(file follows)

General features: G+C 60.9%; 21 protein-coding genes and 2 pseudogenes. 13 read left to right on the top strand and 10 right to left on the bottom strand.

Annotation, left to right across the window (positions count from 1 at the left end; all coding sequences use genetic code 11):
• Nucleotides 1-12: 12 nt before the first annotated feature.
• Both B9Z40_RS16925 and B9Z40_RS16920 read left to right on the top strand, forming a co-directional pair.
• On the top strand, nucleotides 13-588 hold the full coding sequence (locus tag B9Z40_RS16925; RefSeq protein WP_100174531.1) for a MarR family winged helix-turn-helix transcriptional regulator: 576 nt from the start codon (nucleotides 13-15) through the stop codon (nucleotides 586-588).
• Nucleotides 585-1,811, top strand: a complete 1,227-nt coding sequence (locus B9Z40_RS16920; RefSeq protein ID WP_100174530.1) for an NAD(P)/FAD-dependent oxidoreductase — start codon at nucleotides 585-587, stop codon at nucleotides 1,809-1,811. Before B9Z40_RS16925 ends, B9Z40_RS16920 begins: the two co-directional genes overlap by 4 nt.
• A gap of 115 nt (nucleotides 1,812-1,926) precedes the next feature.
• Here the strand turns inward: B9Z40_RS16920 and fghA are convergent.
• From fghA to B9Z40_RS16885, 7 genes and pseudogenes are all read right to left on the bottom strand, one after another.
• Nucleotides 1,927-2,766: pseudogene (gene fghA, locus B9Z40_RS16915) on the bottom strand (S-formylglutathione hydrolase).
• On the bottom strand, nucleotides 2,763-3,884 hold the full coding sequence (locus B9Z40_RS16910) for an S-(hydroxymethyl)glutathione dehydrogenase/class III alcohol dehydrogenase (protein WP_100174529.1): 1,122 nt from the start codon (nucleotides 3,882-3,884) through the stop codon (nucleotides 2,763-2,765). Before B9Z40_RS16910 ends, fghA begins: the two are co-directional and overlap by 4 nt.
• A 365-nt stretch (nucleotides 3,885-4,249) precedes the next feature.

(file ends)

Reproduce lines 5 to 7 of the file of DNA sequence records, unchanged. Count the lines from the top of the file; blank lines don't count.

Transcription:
• On the top strand, nucleotides 13-588 hold the full coding sequence (locus tag B9Z40_RS16925; RefSeq protein WP_100174531.1) for a MarR family winged helix-turn-helix transcriptional regulator: 576 nt from the start codon (nucleotides 13-15) through the stop codon (nucleotides 586-588).
• Nucleotides 585-1,811, top strand: a complete 1,227-nt coding sequence (locus B9Z40_RS16920; RefSeq protein ID WP_100174530.1) for an NAD(P)/FAD-dependent oxidoreductase — start codon at nucleotides 585-587, stop codon at nucleotides 1,809-1,811. Before B9Z40_RS16925 ends, B9Z40_RS16920 begins: the two co-directional genes overlap by 4 nt.
• A gap of 115 nt (nucleotides 1,812-1,926) precedes the next feature.